What else Fischer had to say about:
"A popularly held theory about Paul Morphy is that if he returned to the chess world today and played our best comtemporary players, he would come out the loser. Nothing is further from the truth. In a set match, Morphy would beat anybody alive today."
"Perhaps the most accurate player who ever lived, he would beat anybody today in a set-match. He had complete sight of the board and seldom blundered even though he moved quite rapidly. I've played over hundreds of his games and am continually surprised and entertained by his ingenuity"
"Paul Morphy was a great chessplayer, a genius... Morphy, I think everyone agrees, was probably the greatest genius of them all..."
Bobby Fischer, Yugoslavia press conference, 1992
"He is the so-called father of the modern school of chess; before him, the King was considered a weak piece and players set out to attack the King directly. Steinitz claimed that the King was well able to take care of itself, and ought not to be attacked until one had some other positional advantage. He understood more about the use of squares than Morphy and contributed a great deal more to chess theory."
"Capablanca was possibly the greatest player in the entire history of chess."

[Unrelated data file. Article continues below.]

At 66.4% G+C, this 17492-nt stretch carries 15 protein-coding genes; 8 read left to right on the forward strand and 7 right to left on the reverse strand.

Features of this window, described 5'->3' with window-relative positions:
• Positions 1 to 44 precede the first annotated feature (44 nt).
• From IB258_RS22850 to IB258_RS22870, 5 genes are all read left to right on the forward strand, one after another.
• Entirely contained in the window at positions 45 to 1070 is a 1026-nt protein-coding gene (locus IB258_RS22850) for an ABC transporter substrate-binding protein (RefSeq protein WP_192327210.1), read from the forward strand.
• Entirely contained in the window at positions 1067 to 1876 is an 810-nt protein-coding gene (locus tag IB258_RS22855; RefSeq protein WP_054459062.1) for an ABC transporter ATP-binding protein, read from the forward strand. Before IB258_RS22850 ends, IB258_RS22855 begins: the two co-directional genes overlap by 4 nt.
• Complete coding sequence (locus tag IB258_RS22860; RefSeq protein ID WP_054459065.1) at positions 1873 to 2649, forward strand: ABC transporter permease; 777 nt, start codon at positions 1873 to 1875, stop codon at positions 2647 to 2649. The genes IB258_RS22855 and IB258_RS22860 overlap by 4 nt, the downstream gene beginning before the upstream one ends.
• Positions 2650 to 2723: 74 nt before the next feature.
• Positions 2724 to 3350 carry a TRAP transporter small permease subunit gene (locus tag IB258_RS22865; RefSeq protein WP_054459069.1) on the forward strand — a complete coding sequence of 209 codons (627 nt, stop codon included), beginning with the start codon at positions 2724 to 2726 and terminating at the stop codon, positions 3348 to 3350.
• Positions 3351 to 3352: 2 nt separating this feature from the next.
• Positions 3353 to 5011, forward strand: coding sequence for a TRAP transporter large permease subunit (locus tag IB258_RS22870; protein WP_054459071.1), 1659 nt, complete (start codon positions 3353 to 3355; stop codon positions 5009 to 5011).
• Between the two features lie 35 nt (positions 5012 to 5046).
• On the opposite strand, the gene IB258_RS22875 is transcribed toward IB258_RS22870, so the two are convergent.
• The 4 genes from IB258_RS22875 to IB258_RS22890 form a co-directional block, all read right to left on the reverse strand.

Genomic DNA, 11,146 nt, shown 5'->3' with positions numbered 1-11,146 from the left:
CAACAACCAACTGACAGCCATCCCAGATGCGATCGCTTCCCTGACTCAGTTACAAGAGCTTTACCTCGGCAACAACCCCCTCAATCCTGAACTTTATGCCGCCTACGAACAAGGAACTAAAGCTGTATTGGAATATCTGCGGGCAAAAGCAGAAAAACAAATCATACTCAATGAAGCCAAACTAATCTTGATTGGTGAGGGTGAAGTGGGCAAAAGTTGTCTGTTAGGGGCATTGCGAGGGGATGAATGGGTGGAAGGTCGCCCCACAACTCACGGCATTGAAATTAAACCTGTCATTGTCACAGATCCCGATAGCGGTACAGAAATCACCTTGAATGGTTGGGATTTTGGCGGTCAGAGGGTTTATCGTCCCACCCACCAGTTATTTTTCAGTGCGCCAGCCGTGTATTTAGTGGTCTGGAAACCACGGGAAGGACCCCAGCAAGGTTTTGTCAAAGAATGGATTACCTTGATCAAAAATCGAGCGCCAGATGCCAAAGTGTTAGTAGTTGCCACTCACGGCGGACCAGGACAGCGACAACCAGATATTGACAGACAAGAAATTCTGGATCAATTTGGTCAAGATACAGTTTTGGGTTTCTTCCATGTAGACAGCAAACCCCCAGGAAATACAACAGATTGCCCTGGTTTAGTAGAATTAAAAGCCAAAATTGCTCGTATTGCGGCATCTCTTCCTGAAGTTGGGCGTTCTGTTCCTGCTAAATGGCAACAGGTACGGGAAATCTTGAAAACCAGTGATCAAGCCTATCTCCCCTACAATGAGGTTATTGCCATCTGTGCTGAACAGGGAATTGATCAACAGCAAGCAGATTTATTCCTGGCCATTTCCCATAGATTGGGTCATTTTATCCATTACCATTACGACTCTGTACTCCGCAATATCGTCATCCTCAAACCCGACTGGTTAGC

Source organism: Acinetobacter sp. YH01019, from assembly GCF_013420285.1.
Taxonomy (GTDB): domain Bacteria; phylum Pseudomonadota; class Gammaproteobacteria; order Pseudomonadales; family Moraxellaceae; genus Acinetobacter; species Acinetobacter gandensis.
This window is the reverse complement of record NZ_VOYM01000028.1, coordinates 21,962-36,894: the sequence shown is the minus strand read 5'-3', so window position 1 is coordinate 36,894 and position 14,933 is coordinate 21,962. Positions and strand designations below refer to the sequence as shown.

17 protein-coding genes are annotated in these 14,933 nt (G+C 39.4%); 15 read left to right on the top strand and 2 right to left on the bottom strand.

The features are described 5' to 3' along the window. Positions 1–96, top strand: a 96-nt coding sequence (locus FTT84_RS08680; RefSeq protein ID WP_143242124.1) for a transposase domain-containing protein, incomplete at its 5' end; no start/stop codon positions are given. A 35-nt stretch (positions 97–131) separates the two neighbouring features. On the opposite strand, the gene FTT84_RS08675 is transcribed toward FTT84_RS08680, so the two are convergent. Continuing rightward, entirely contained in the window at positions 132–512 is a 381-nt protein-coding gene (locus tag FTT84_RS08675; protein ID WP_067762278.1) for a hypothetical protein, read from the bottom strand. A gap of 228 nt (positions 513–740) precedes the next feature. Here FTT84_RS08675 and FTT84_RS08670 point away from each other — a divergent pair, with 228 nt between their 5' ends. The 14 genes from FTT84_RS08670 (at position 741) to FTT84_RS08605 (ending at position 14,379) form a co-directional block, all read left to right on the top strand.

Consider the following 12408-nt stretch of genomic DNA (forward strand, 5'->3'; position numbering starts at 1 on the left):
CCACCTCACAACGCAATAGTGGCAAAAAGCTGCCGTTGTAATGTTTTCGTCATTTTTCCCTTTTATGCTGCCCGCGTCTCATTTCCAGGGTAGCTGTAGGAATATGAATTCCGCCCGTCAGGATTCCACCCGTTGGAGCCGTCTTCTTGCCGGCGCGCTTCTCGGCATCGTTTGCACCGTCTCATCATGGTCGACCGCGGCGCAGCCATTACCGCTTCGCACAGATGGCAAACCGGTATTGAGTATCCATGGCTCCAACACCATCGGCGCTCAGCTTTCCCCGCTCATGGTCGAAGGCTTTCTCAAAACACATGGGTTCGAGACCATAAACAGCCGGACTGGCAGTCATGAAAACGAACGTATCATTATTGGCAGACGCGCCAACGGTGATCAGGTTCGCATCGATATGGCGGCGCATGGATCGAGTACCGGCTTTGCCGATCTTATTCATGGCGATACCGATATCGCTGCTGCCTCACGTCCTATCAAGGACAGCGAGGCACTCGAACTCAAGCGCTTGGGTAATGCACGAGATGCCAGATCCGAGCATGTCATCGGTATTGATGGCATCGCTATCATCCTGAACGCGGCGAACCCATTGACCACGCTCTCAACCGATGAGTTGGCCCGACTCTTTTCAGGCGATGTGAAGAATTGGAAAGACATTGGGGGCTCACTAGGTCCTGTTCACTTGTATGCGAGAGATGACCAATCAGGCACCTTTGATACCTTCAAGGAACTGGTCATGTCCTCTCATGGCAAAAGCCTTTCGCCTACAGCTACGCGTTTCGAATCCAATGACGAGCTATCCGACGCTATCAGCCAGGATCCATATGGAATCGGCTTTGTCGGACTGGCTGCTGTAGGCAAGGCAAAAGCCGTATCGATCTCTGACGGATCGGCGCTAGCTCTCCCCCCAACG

"Staunton was the most profound opening analyst of all time. He was more theorist than player, but nonetheless he was the strongest player of his day. Playing over his games, I discover that they are completely modern; where Morphy and Steinitz rejected the fianchetto, Staunton embraced it. In addition, he understood all of the positional concepts which modern players hold so dear, and thus - with Steinitz - must be considered the first modern player."
"Alekhine is a player I've never really understood; yet, strangely, if you've seen one Alekhine game you've seen them all. He always wanted a superior center; he maneuvered his pieces towards the King's-side, and around the twenty-fifth move began to mate his opponent"